The class where your lesson falls flat

Today was my second day back to school at a new job. I’ve been using Sara-Elizabeth Cottrell’s first fourteen days of Spanish 1 lesson plans.  I used them for the first time last year and really enjoyed them, and was also impressed with how much my students learned those first few weeks, and retained throughout the year!

 

So the class that flopped: it was the hour after lunch. It was my third time through the lesson that day, and my morning classes had gone well.  However, in fifth period, there was just a lack of energy. I was losing them, or felt like it anyway. I stopped my storytelling with 20 minutes left in class, switching gears to numbers, letters, anything. I showed them a list of Spanish names (which my morning classes loved! they were fascinated!), and offered to pronounce names for them – nope, not interested, or too shy to be the first to start. I was floundering, grabbing at anything to fill the time (can’t be the teacher who ends class early the second day of school!) So I went back to the alphabet, and then started spelling words for them to write down, until mercifully the bell rang.

My sixth and seventh periods went better, thankfully. I have some big personalities in those classes that drive the story telling (and keep the class entertained!), but I was also able to make some changes based on my experience in fifth period. Here are two simple changes I made to keep the energy up:

  • I had them copy a short list of vocab at the beginning of class. They were in quiet mode (disengaged mode? #tlap). I wanted to recapture their energy (their engagement?) for story telling, so I had them stand up and we did some simple TPR to review some of the words I had introduced yesterday – toca la boca. toca los ojos. toca el pelo. ok, repita (point), ojos. pelo. nariz. (point at eyes and wait expectantly until they say it….si, ojos! muy bien).  ok. una chica?  un chico? muy bien. Este marcador es rojo o negro? etc.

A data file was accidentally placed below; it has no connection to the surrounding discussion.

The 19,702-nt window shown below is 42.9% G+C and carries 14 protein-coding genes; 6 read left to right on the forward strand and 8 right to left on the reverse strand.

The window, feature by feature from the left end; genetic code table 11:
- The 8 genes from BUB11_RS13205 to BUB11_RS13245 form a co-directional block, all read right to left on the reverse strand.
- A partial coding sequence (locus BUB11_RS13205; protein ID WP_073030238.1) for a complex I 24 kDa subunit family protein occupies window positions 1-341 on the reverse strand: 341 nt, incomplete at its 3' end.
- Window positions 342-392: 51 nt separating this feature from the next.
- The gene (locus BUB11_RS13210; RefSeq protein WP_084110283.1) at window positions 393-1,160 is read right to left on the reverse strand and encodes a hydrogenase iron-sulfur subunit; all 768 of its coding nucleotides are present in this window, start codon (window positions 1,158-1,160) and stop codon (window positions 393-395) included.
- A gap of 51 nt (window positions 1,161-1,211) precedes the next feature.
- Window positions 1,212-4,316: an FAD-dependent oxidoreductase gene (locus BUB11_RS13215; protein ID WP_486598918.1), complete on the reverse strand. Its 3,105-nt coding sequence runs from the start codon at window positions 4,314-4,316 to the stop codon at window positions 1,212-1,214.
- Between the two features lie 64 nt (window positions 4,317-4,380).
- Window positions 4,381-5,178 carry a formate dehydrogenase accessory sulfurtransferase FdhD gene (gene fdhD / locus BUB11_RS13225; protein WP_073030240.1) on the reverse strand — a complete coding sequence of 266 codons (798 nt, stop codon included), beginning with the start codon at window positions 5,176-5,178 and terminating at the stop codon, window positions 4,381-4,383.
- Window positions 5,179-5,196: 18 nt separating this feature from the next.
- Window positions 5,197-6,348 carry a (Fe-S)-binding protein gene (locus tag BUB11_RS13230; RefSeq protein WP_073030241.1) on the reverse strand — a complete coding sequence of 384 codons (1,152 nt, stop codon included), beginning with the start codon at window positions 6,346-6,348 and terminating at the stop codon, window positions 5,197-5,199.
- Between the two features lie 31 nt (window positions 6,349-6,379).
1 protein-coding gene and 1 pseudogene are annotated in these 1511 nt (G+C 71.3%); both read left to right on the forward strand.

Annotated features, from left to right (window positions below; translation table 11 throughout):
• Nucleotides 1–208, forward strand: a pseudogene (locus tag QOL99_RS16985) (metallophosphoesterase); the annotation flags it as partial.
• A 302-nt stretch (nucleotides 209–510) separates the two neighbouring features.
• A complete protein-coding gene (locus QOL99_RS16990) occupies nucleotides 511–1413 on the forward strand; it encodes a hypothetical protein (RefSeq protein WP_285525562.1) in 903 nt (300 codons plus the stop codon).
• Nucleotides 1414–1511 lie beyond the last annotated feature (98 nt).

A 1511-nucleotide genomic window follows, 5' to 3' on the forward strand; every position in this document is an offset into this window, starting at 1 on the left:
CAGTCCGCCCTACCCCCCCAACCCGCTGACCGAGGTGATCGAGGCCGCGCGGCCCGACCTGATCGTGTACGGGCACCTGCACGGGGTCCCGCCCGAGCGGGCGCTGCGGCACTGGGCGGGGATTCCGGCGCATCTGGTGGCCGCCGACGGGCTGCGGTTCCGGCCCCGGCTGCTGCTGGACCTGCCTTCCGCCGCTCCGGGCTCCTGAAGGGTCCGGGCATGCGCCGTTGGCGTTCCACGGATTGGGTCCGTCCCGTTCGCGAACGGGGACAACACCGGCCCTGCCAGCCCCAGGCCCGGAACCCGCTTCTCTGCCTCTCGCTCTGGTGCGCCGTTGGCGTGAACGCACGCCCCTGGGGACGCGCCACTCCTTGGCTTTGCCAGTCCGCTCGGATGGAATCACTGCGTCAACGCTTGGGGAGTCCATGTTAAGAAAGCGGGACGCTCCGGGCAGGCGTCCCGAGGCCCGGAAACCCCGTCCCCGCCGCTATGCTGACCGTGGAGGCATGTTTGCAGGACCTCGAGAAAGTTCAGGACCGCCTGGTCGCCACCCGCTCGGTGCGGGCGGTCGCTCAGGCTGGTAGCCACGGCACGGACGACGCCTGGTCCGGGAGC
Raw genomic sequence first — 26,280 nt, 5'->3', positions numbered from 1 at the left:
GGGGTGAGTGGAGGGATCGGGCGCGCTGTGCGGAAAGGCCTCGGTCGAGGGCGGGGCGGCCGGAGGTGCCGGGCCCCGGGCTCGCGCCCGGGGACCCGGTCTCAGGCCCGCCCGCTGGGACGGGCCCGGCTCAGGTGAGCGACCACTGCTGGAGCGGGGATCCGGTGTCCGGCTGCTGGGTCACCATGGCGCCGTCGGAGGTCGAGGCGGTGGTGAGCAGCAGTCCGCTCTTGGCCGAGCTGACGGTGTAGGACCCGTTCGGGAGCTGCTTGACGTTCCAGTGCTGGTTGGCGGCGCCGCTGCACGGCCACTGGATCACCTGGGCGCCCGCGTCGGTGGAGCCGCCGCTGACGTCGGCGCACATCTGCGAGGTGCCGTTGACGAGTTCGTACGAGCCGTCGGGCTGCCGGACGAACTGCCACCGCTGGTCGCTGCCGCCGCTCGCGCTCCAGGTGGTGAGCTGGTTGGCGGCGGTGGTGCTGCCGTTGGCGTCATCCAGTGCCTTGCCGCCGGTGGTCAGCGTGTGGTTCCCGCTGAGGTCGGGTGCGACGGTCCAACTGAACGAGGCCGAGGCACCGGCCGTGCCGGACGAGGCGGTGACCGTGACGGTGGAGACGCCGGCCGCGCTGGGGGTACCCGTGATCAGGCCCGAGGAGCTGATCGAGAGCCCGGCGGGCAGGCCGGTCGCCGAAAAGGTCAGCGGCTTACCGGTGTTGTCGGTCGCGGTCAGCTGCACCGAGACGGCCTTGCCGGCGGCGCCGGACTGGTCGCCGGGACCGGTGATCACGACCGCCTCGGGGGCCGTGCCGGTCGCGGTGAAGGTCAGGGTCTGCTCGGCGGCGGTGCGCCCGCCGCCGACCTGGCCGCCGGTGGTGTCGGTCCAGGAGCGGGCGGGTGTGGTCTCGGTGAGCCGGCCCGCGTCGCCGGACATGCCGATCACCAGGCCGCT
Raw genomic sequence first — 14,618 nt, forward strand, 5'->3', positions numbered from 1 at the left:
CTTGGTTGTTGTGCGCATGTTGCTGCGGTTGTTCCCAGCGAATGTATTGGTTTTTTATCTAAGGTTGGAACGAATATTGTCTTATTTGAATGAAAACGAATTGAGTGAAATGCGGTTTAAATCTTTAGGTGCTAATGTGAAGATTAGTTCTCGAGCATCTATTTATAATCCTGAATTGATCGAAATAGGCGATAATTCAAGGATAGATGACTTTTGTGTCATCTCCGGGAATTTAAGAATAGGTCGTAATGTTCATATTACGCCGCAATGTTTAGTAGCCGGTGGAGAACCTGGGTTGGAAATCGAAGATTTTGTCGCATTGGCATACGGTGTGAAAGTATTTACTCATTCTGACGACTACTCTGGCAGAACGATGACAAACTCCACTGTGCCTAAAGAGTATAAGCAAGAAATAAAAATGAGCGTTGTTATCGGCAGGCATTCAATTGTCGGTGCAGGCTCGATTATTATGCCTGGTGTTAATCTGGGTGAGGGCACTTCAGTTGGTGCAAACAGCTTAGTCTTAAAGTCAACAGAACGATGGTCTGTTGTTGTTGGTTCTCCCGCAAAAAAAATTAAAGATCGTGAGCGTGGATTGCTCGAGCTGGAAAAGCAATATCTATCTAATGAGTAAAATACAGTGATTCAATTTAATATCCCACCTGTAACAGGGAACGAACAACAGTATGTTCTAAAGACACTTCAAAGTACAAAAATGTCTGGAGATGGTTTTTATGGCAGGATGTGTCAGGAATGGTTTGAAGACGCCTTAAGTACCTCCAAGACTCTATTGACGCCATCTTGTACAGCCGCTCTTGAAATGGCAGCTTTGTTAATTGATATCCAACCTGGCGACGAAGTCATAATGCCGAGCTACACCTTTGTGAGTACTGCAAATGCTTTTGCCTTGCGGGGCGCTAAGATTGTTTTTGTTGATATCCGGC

• I used my list of “Top 100 Hispanic Names” differently than I had in the morning. Rather than pulling out as a separate activity after story telling, I integrated it with the story. We were drawing a second character in the lesson, so I drew her, did circling questions throughout, but left out her name.  When the character was finished, I passed out the lists of names and asked each group to nominate a name for the character (they took this very seriously!). It gave them a break from listening to me speak Spanish, let them talk to each other, and gave them a reason to read through the names. Also, we voted on the names, which gave me an excuse to count out loud in Spanish (counting votes).
    • Side note – I really enjoyed talking about Hispanic names today! I printed the list primarily because several students wrote on their interest inventory that they wanted to learn about Spanish names, or how to say their name in Spanish. However, once I had it, I found that it was a good bit of culture (the list was from 2013), interesting (compelling?) to students, and also worked well as a jumping-off point to talk about  the sounds of Spanish and pronunciation – the vowels (some names are spelled the same, but just pronounced with a Spanish accent), j, h, ll – even accent marks – SaloMÉ. Do you hear the accent mark? CrisTÓbal.  Do you hear the accent mark?

Thinking about it now, I might have had more success trying the name game or another quick speaking activity in fifth period, rather than continuing teacher-led instruction. It would have switched the focus from me to them – and aren’t your classmates so much more interesting than your teacher?? Ha!

What do you do when your lesson falls flat? How do you manage class energy?  How do you drive up interest in story-telling when you have a shy or sleepy class?

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About Andrea

I am a teacher, dancer, and Spanish-speaker. This is my place to organize & share my thoughts on teaching, foreign language & language learning.
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